Lion Real Estate Group LLC has cashed in on the hottest trend in the local commercial real estate market.
The company has taken title of a 26-unit apartment building in Hollywood after buying two distressed loans the prior owner defaulted on.
Lion, a West L.A.-based real estate investor, took title to the 920 Wilcox Ave. property Jan. 10 after paying a total of $4.02 million for the loans from two unnamed lenders. Only a small portion of the loans had been paid by the previous owner, with the total principal of $7.2 million remaining, excluding accrued interest, said Lion co-principal Mory Barak.
While the trend of distressed debt purchases is an alarming sign of a slumping economy, Lion was founded in 2008 to buy these sorts of loans. "We got the loans at a discount," Barak said.
Previous owner Pacific Northstar Property Group LLC paid about $7.25 million for the building in 2007 and had planned to convert the apartment property into condos.
"They had a couple of condo conversion projects going simultaneously and obviously that market eroded," Barak said.
Pacific Northstar, based in Beverly Hills, could not be reached for comment. Its telephone number was disconnected.
The building is vacant and Lion will begin renovating the 29,000-square-foot property in March. Lion will spend about $50,000 on each unit and will reposition the builder as a higher-end "town home" property. The building has 25 two-bedroom units and one studio apartment, and is not subject to rent control.
Lion co-principal Jeff Weller said that the deal breaks down to about $140 per square foot, a favorable price compared with a similar building that sold in August 2008 for $315 per square foot.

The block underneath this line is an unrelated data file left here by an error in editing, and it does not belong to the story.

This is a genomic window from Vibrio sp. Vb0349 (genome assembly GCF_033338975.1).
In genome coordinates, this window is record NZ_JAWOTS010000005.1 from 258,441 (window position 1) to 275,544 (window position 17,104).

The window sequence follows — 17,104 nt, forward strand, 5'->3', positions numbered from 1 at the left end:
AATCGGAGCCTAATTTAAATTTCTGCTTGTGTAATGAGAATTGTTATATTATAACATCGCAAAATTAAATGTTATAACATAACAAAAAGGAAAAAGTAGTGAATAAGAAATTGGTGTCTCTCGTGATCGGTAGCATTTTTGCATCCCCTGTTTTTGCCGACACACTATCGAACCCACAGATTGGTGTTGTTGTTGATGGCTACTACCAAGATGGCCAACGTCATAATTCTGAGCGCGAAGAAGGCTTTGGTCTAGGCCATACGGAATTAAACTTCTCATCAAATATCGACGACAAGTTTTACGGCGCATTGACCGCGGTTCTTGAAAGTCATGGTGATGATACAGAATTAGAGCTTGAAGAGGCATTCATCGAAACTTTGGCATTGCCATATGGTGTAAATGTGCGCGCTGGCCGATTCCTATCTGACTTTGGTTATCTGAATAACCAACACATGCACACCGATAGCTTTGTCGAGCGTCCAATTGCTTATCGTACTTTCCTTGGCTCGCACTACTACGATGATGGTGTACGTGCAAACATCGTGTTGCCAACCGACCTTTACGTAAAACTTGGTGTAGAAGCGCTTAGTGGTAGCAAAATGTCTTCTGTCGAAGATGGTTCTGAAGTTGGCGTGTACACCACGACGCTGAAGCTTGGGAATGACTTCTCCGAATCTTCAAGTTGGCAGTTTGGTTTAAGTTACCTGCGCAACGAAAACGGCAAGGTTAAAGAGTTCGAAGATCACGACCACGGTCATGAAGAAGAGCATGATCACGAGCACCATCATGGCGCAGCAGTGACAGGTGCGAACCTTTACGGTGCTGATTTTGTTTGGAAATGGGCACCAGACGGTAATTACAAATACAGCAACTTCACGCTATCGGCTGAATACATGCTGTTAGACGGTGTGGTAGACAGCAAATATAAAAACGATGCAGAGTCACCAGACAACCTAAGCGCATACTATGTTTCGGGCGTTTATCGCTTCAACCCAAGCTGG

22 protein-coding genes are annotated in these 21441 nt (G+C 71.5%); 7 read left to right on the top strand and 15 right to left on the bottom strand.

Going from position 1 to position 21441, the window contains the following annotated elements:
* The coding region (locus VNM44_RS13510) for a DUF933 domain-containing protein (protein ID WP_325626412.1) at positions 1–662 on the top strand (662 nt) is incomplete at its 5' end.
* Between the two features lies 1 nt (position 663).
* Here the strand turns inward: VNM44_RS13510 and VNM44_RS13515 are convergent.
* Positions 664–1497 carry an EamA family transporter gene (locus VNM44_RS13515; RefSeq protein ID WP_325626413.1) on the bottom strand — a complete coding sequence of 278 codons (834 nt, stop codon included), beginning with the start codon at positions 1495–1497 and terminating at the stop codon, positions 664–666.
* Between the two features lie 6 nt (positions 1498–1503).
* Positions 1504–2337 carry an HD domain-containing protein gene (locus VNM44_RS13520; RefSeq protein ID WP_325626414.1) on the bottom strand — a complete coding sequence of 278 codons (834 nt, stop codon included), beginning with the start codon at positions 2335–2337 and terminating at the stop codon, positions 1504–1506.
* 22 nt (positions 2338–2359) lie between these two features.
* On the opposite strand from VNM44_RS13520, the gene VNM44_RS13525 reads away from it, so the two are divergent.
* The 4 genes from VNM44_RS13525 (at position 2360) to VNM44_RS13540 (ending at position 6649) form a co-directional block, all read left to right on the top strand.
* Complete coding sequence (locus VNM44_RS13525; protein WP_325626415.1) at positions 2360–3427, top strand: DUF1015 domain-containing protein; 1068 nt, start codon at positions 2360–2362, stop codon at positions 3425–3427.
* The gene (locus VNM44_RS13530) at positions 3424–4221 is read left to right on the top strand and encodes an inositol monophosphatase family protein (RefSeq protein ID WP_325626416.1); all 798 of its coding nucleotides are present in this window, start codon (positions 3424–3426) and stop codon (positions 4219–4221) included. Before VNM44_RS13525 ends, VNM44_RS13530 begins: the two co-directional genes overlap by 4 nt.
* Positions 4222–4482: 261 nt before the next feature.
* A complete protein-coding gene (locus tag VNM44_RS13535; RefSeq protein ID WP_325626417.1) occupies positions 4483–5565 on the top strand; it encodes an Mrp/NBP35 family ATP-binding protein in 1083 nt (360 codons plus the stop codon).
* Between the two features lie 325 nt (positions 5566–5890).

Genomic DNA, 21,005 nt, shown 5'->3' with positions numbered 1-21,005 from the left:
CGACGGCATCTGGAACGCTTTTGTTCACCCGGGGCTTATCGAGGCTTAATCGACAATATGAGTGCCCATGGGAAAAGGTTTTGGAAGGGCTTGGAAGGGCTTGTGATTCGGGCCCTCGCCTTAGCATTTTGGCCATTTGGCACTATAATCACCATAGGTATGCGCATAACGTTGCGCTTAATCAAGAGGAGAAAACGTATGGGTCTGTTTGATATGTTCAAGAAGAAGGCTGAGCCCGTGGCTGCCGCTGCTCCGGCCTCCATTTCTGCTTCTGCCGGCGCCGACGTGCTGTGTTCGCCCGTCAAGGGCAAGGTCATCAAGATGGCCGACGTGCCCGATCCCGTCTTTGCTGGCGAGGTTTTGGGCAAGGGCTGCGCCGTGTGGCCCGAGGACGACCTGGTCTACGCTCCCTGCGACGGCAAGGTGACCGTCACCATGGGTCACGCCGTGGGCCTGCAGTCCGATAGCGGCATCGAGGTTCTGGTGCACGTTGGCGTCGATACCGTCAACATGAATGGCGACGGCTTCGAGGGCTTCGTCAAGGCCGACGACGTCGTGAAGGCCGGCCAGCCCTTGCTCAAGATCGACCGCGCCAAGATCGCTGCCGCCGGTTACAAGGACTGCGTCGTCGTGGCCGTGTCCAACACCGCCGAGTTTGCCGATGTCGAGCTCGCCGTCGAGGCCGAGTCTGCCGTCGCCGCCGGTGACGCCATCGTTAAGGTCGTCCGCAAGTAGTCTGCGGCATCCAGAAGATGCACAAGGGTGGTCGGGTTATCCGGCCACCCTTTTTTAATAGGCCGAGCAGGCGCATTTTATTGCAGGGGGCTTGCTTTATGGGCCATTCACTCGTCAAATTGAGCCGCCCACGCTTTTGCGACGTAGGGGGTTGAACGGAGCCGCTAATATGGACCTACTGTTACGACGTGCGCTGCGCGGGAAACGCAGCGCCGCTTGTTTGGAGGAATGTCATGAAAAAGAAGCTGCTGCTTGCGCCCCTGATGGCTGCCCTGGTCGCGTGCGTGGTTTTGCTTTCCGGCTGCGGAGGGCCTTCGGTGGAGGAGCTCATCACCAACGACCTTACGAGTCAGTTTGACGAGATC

"We think our building is superior in every way," he said. "After we took title, we ended up getting two offers for $700,000 more than what we paid for it."
Lion represented itself in-house on the deal.
An eight-unit apartment building in Westwood has changed hands for $409,375 per unit a robust price in the recessionary real estate market.
West L.A.-based Abraxis BioScience Inc., a biotech firm that makes the cancer drug Abraxane, purchased the building from an unnamed L.A.-based family trust. The $3.28 million deal for the 1251 Brockton Ave. building closed Dec. 18.
Abraxis could use the building for employee housing or simply maintain it as an investment property, said broker Clark Everitt of Investment Real Estate Associates, who represented the seller. "It's not their core business, but they'd like to place some of their holdings in real estate."
The 22-year-old English Tudor building, which includes six two- and two one-bedroom apartments, traded for the listed asking price, Everitt said. The building is fully occupied.
"We did have two full-price offers on the table," said Everitt, who noted the seller decided to go with the established biotech company.
Everitt said that the building is a turn-key property and doesn't need any renovations. He said the high price was driven by the fact it is in a desirable submarket and isn't restricted by L.A.'s rent control ordinance.
Everitt's brother, William Everitt, and James Bekker, both of Investment Real Estate Associates, also represented the seller. The buyer was represented by Paul Kenworthy of Charles Dunn Co.
The historic Hillview Hollywood apartment building, which once housed a speakeasy owned by Rudolph Valentino, has been put on the market.
The owner, a group of real estate investors based in Middleton, Wis., that uses the Historic Hollywood Hillview LLC name, is seeking $21.2 million for the 54-unit building at 6533 Hollywood Blvd. The property was listed Jan. 26.
The ownership group purchased the building in 2002 for $3.8 million, according to David Harrington, a Marcus & Millichap Real Estate Investment Services Inc. broker who has the listing.
Harrington said the ownership group spent a considerable amount of money upgrading the building, adding central heating and air conditioning, high-tech kitchens and valet parking. The property also includes about 10,000 square feet of retail space.
The building, which is 96 percent occupied, has 28 studios, and 13 one- and 13 two-bedroom units.
"A lot of people look at the pricing and say it is a high price," Harrington said. "We are going to be able to generate multiple offers on it."
Staff reporter Daniel Miller can be reached at firstname.lastname@example.org or (323) 549-5225, ext. 263.
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